Christianity historically has been a capacious body. There’s room for difference (think, for example, of the four gospels, each with a different telling of the narrative of Jesus).
Sometimes the very back-and-forth of dialogical discernment of truth itself becomes part of that body (think for example of the letters of Paul to the Corinthians, or the Lutheran Augsburg Confession and the Apology to it, where the confession of the faith records the call and response of disputation and clarification).
At some point, certain viewpoints are so at odds with Christianity, so at odds with the good news of Jesus Christ, so at odds with truth they need to be rejected altogether. Christian responsibility at that point is to vote with your feet.
The co-optation of evangelicalism and various strains of populist Christianity by “Christian nationalism” is such a moment.
It’s no longer that the evangelicals have one truth, and the Catholics another, and mainline Protestants another.
Conservative evangelicalism has left the building. If you’re still affiliating with it, it’s time for you to leave.
I’m certainly aware that many faithful people in evangelical churches oppose at least some of the harmful views of the majority. I hear the pain from those evangelicals, struggling as they are to find their way in a religious movement that is drifting further and further away from them.
But at this point, evangelicalism (and the various strains of populist Christianity that ride alongside it, like Southern Baptists, mega-churches, etc.) is so beholden to forces antithetical to the gospel of Christ, I believe there is nothing there to reform, and so many ways to get to healthier spaces.
Remaining means propping up an establishment that is doing immeasurable harm to our world, our nation, and the faith itself.
You can’t really say “I’m inclusive and support LGBTQ+ people” if you continue to give financially to churches who exclude LGBTQ+ from the pulpit and church leadership.
And you can’t really say you are truly for immigrants and others in harms way of Christian nationalism if you keep propping up with your presence and your membership an institution that offers cover for, or actively encourages, arguing for us to become a nation of just one religion (or arguing, as many do, that we always were a “Christian” nation).
This is now the moment when John Hagee’s worship leaders are leading chants with a few thousand worshippers of “Let’s Go Brandon!”
This is the movement that fails to speak out publicly in condemnation of someone like Michael Flynn, who recently said:
Make no mistake, this is the Christo-fascist goal of the majority of Republicans. If it weren’t, Republicans and prominent evangelical voices would be condemning Flynn. They aren’t.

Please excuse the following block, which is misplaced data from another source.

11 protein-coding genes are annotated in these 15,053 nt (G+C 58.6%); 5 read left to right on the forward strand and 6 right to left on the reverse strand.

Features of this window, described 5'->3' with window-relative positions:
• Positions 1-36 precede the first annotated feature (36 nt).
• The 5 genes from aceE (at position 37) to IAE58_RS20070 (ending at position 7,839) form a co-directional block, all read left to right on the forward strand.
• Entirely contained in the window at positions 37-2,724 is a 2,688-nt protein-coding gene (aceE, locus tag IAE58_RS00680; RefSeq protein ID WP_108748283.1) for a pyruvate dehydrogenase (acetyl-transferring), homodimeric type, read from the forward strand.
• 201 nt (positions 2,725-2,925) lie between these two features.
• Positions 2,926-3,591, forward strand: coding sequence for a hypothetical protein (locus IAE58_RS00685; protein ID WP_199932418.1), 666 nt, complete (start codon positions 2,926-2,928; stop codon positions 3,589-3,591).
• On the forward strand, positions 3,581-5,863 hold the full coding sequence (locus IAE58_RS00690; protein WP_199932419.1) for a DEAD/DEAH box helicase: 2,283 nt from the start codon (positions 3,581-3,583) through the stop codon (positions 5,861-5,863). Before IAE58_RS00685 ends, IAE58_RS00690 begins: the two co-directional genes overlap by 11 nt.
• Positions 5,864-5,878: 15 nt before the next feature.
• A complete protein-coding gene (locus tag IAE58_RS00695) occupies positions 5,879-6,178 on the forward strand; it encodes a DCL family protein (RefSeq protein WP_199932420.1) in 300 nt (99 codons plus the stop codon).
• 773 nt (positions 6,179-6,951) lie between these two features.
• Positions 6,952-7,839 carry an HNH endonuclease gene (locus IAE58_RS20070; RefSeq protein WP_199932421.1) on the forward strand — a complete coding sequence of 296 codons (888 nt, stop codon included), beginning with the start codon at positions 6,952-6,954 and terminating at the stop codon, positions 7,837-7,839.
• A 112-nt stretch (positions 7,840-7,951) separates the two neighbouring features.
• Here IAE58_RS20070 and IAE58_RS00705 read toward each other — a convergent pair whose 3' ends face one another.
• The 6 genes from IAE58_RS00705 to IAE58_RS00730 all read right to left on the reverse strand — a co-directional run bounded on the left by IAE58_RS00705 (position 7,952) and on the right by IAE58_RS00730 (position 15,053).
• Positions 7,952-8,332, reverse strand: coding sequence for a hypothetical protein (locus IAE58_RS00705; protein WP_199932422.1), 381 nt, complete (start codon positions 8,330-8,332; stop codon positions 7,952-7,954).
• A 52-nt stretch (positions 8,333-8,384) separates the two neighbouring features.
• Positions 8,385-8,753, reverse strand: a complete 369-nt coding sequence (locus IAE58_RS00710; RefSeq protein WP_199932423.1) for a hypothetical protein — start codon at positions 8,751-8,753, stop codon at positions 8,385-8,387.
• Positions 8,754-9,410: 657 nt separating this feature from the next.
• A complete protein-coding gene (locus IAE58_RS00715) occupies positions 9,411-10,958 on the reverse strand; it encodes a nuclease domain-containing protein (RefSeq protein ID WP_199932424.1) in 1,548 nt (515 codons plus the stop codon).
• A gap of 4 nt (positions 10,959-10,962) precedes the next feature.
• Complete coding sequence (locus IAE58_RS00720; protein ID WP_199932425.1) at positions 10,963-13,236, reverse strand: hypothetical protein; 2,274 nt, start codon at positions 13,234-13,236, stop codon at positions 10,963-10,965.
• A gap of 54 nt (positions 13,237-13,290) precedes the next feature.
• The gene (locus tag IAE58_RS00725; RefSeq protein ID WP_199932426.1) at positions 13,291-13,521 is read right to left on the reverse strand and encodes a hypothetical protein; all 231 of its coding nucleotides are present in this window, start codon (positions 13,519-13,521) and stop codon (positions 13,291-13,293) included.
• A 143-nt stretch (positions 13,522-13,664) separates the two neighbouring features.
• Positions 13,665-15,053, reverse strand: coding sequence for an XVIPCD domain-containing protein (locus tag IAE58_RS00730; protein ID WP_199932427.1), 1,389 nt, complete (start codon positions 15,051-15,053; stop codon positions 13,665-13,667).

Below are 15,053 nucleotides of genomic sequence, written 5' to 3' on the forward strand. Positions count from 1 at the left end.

And in my experience, this is how conservative evangelical Christians actually operate in public spaces. If I attend quorum court meetings or other public events led by evangelicals, they force everyone there to pray “in the name of Jesus,” living out an apparent fiction that everyone present will identify with their prayers.
As I said, Christo-fascism.
I wish I could encourage those in conservative churches to remain and work for change, but I’m afraid there’s honestly nothing redeeming left.
When Christians start putting an American flag inside the fish symbol and affixing it to their cars, it’s clear both they do not comprehend the irony of such an act, and they also truly believe that Christianity and America are essentially the same thing.
This is idolatry. Generally speaking nobody needs to stay in an idolatrous space and fix it. The appropriate response to idolatry is to walk away.
For those who are thinking about leaving, I have a couple of pastoral encouragements for you. I guess they are prayers, in a sense.
First, I pray you’ll have time to be yourself for a while. I’m not trying to get you to come join my church or one like mine. That would be perpetuating the same kind of manipulative proselytization endemic in evangelical circles. It’s okay to just be yourself. You don’t have to be instrumentalized as someone else’s salvation project.
Second, there are increasing tools around to do this work, the necessary work of recalibrating away from harmful religious beliefs and communities. Check out deconstruction videos on TikTok if this interests you, or just do some independent reading on your own in the Scriptures with which you’re already familiar, but be open to the idea that Scripture doesn’t actually say much or most of what evangelicals believe and practice.
Third, lots of love to you. Leaving is hard work. There are many relationships there that will have to change.
But if you want to do the work of justice, if you want to live into the kingdom of God, part of that living into necessarily means first putting up boundaries to exclude practices and organizations currently operating in opposition to God’s kin-dom.
There’s a path forward. But it may first necessitate a leaving.